Two kinds of pandemic relief payments, Pandemic Unemployment Assistance and Pandemic Emergency Unemployment Compensation, expired on the morning of December 27.[64] On the evening of December 27, after coming under heavy pressure from Democrats and Republicans, Trump signed the bill into law without his demands being met.[65] [66] Upon signing the bill, Trump released a statement containing various false statements and grievances.[65] Trump indicated that he would create "a redlined version" of the bill accompanied by a "formal rescission request to Congress insisting that those funds be removed from the bill."[67] Congress is not expected to act on this request.[65] Trump's delay of nearly a week in signing the bill held up $900billion in emergency relief funds,[65] and because he did not sign the bill a day earlier, millions of Americans enrolled in unemployment programs are unlikely to receive a payment for the final week of 2020.[66]

CASH Act

On December 28, the House passed the Caring for Americans with Supplemental Help Act (CASH Act), a standalone bill to increase direct payments to $2,000[68] for those who make under $75,000 annually. It would phase out for those who make up to $115,000.[69] Projected to cost $464billion,[70] the House passed the bill by just over the two-thirds majority vote necessary, under a suspension of the rules.[71][72][73]

On December 29, Senate Minority Leader Chuck Schumer moved to pass the bill by unanimous consent, but was blocked by Senate Majority Leader Mitch McConnell.[74] Later that day, McConnell introduced legislation combining increased payments with two other Trump demands: a repeal of Section 230 of the Communications Decency Act (which the president had wanted to include in the National Defense Authorization Act for Fiscal Year 2021), and the establishment of a voter fraud study commission.[75][e] McConnell later claimed that Trump had requested these items to be tied to the stimulus checks, but there is no record of this.[76] Senator Chris Murphy (D-CT) has cautioned against sinking the $2,000 stimulus checks with "poison pills".[75] On December 31, Schumer again tried to pass the bill by unanimous consent, which was again blocked by McConnell. Schumer suggested voting on the president's other two requests separately.[77]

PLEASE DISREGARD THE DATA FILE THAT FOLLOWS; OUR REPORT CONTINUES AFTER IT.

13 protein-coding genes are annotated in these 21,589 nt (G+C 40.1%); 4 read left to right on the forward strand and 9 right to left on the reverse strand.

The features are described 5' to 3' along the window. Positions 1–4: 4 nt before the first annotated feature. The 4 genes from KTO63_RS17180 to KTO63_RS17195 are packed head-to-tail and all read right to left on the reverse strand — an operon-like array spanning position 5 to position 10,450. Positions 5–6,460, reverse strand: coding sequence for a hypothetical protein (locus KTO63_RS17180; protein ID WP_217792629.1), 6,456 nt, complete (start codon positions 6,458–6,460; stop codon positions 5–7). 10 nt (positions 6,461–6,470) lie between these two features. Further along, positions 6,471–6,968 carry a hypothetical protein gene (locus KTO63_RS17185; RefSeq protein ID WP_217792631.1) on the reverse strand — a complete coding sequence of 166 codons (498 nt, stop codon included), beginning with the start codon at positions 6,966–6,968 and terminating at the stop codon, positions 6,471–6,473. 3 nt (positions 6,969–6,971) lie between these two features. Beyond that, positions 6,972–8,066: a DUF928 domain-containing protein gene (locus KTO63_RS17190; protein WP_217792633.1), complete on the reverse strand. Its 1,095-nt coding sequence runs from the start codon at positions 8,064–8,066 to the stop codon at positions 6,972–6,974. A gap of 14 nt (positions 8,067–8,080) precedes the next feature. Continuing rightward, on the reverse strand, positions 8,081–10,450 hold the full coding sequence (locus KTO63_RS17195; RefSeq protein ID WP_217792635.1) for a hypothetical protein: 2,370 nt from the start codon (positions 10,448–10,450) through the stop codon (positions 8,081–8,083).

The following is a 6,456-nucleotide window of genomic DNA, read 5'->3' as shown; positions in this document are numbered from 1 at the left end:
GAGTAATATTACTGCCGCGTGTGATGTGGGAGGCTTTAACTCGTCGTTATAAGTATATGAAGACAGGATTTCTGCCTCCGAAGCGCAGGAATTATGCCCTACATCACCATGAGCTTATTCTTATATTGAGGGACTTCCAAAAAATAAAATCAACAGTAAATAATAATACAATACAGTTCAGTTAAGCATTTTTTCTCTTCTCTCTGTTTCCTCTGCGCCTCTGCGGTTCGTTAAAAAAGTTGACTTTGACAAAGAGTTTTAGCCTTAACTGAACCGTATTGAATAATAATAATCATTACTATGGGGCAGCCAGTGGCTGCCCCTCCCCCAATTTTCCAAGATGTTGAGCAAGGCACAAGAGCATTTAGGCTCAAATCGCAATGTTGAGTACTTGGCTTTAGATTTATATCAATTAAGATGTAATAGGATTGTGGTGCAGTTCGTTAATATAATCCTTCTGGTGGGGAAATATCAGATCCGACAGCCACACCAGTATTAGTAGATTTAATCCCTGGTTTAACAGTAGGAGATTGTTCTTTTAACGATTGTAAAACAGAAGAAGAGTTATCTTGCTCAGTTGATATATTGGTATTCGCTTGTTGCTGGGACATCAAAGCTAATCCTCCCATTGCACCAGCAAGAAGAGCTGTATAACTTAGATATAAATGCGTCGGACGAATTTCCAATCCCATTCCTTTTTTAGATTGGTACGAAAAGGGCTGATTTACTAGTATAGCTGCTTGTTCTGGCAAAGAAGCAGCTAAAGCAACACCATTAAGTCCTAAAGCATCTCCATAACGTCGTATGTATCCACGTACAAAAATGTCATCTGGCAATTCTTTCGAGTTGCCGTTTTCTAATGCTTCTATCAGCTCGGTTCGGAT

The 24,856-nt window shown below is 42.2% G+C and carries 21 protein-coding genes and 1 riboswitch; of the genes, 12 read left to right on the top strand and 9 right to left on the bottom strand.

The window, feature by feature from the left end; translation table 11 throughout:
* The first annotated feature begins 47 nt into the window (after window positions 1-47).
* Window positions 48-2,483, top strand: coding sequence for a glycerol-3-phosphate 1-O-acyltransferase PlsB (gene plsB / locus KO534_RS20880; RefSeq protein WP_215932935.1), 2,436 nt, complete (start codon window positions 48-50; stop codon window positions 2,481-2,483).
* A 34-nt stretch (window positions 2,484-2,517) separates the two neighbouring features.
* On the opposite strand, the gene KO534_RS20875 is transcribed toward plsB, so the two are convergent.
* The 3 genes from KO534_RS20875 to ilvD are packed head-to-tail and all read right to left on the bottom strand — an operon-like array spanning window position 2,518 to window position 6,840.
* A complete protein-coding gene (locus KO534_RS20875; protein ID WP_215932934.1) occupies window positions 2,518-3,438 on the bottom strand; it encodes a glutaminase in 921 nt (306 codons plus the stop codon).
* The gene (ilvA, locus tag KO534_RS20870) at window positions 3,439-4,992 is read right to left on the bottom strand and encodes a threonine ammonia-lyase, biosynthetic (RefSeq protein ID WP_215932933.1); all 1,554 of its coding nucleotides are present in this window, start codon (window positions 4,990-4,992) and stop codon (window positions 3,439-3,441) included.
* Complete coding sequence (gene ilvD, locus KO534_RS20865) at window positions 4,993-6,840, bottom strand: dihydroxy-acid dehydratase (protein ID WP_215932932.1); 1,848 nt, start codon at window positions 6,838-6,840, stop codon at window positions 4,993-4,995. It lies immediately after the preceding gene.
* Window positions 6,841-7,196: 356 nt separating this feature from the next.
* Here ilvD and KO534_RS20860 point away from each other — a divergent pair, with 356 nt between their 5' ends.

On December 30, McConnell criticized the CASH Act for failing to adequately phase out higher-income earners.[76][f] Bernie Sanders (with Josh Hawley's backing) tried to force a roll-call vote on the law by filibustering a vote to override Trump's veto of the 2021 defense bill.[79][80] On January 1, Schumer again called for a vote on $2,000 stimulus checks but was blocked by a Republican senator—ending prospects for the act to be approved by the 116th Congress.[81] On January 6, Schumer said the $2,000 payments were a top priority for him in the 117th Congress.[82] President-elect Joe Biden also supports increasing the payments to $2,000.[83]

Provisions

Coronavirus relief

The Coronavirus Response and Relief Supplemental Appropriations Act, 2021 is Division M of the legislation, and Division N contains additional coronavirus provisions. It is a follow-on to such actions as the CARES Act and Paycheck Protection Program passed in the spring of 2020, and comes after eight months of mostly little progress in negotiations between the different parties and houses of Congress.[44][84] Many of the negotiations made little progress due to strongly held policy differences being contested.[44] The incumbent president, having lost his bid for re-election, generally played little role in the later stages of the discussions.[44]

The pandemic relief portion of the bill, totaling about $900billion,[85] includes:

  • $325billion for small businesses
    • $284billion in forgivable loans via the Paycheck Protection Program[g]
    • $20billion for businesses in low-income communities
    • $15billion for economically endangered live venues, movie theaters and museums[84][2]
  • $166billion for a $600 stimulus check, for most Americans with an adjusted gross income lower than $75,000[85][87][h]
  • $120billion for an extension of increased federal unemployment benefits ($300 per week until March 14, 2021)[84][85]
  • $82billion for schools and universities, including $54billion to public K-12 schools, $23billion for higher education; $4billion to a Governors Emergency Education Relief Fund; and slightly under $1billion for Native American schools[85]
  • $69billion for vaccines, testing, and health providers[85]
    • Vaccine and treatment procurement and distribution, as well as a strategic stockpile, received over $30billion[85]
    • Testing, contact tracing, and mitigation received $22billion[85]
    • Health care providers received $9billion[85]
    • Mental health received $4.5billion[85]
  • $25billion for a federal aid to state and local governments for rental assistance programs (also covering rent arrears, utilities, and home energy costs)[85][89]
  • $13billion to increase the monthly Supplemental Nutrition Assistance Program (SNAP/food stamp) benefit by 15% through June 30, 2021[2][90]
  • $13billion round of direct payments to the farming and ranching industry,[2][91] including